Interview with Tanis Miller: Writer and Founder of The Attack of the Redneck Mommy

Published on The Daily Femme- Monday, August 2, 2010

Contributed by Annamarya

When Tanis Miller started her blog, Attack of the Redneck Mommy, in 2006, it was her way of dealing with the grief of losing her son, Shale, just four months before. But now, four years later, what started as a means to connect with people and find support while working through profound heartache has become a soundboard for Miller’s life—the ins-and-outs of parenting, marriage, personal experiences and fierce activism for children with disabilities. From dying her pubic hair to lecturing readers on why the R-word is derogatory and (shouldn’t be used), there is no topic this Canadian mom/writer won’t touch. And it’s those witty, candid words that have gotten the attention of the world over–in addition to being featured in The Globe and Mail, various Canadian Dailies, and on CNN,Attack of the Redneck Mommy won the Bloggies’ 2008 and 2010 Best Canadian Blog awards, was named one of RotorBlog’s 7-Must Read Mommy Blogs, as well as one of Babble’s Top Fifty Mommy Bloggers, and has over 10,000 Twitter followers. In this interview, Miller discusses the power of blogging, her efforts to make life better for disabled children and why the term “mommy blogger” is offensive.

Tell us more about your blog, Attack of the Redneck Mommy. How did you come to call it Attack of the Redneck Mommy?

I’ll be honest, there was little to no fore thought about what I named my blog. I was sitting alone, in the dark, staring at my computer when I set up my blog, trying to think of something clever to title my site and I was coming up absolutely blank. The only thing I could think of was how my uncle always had a red neck and I used to ask him if that meant he was a redneck.  I never quite understood what he meant when he always replied, “Nope, it just means I’m a hoser.”  In a fit of nostalgia, I decided to name myself the redneck mommy as homage to my uncle and my childhood innocence. Looking back now, I wish I had googled “Redneck Mommy” before I named my blog that. I’d have discovered that rat farmer in Alabama and wisely chose differently. Ah, blogging innocence…

You started the blog in 2006, four months after the death of your son, Shale. Did you find writing a blog helped you deal with that grief? Do you think that you would have started a blog if Shale had not passed?

Before my son passed away unexpectedly, I didn’t even know what a blog was. We didn’t even have a computer. It was only weeks after he died that my husband surprised me with a computer. I started googling Moms+grief, looking for some kind of support while I was hip deep in grief and that is when I discovered what a blog was. The ability to connect with other people while working through my grief online, was and still is very cathartic. Losing a child is very isolating and the online community I found when I started my blog helped save my sanity. If Shale hadn’t passed I likely would be one of those annoying people who scoff at the idea of anyone reading a blog on a computer (who would waste their time?) while I shook my cane at them and yelled at them to get off my lawn.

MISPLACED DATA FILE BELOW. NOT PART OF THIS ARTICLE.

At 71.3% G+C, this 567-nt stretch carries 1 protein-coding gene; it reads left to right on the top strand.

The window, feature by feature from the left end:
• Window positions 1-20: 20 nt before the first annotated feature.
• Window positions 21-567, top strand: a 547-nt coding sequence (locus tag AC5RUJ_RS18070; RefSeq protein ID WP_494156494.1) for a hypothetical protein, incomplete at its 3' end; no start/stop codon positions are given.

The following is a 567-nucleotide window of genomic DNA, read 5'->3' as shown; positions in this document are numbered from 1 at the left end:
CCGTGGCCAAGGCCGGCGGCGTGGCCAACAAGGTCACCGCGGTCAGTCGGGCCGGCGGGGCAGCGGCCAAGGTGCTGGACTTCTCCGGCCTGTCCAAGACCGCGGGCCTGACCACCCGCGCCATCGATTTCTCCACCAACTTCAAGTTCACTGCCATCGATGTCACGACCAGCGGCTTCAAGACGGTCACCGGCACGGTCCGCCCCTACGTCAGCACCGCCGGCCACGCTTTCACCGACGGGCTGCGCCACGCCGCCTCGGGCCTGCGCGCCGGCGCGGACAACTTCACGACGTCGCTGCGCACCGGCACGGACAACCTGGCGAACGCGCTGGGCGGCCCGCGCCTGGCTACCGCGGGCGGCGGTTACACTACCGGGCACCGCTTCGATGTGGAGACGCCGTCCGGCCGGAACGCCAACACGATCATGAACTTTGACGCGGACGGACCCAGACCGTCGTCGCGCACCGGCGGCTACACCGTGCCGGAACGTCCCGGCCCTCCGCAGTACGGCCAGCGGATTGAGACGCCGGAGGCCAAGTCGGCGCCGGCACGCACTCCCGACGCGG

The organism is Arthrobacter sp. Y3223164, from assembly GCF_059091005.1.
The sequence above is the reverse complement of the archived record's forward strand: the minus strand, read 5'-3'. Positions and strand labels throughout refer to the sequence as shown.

Your blog deals with other topics, such as parenting and marriage. What has been the one piece you’ve written over the four years on those topics that has garnered the most attention?

It’s been a mixed bag really. The two posts that seem to have garnered the most attention have been polar opposites in subject matter. One post was talking about my child’s disabilities and the other post was a humorous account of when I dyed my pubic hair blue. One is slightly more respectable than the other, you could say.

Do you ever find yourself getting into battles with your readers over the contents of your blog or is the readership response overall positive and supportive?

There has been a handful of times when a reader of mine has publicly argued with me about the content of my posts. But for the most part, I try not to turn my comment section into a battlefield. Luckily for me, my readers have been really supportive and receptive to my content and the naysayers are few and far between.

With that, do you think it’s important for bloggers to developed some type of relationship with their readers? Have you developed any first-name-basis relationships with your readers?

I can’t speak for all bloggers, but for me, it is important to develop a relationship with my readers, especially since I started blogging due to my personal tragedy. My blog is my online home and I like to know who is visiting. I’ve not only developed real relationships with some of my readers but some of my bestest friends are people I met in my comment section.

I know you recently adopted the adorable Jumby, who is disabled, and your late son, Shale, I believe, was born with disabilities;  you are also, to use your words, a “fierce advocate” for children with disabilities. Other than through your blog and by supporting a number of charities, in what other ways do you advocate for children with disabilities?

In my life offline, I am on a provincial government committee that continually reviews the benefits and supports available to parents who have children with disabilities. I speak at a rehabilitation hospital to a rotating group of new parents to children with disabilities and I make public appearances to talk about how to advocate for special needs children as well as how to survive losing a child. I also like to bust the balls of the local school system to ensure they are constantly improving the quality of education and services not only for my child, but every child that enters the system with a disability.

As a mother of children with disabilities, do you think enough is being done to help/support/advocate for children with disabilities?

I don’t think there can ever be enough done to help support and advocate children with disabilities. Our family is lucky to live in a province that is incredibly generous with its support for families with special needs but I believe it is an ongoing battle to protect those supports and encourage new ones. There will always be children with disabilities and there will always be stigmas and children slipping through the cracks. Until Utopia exists, there will always be more work to be done.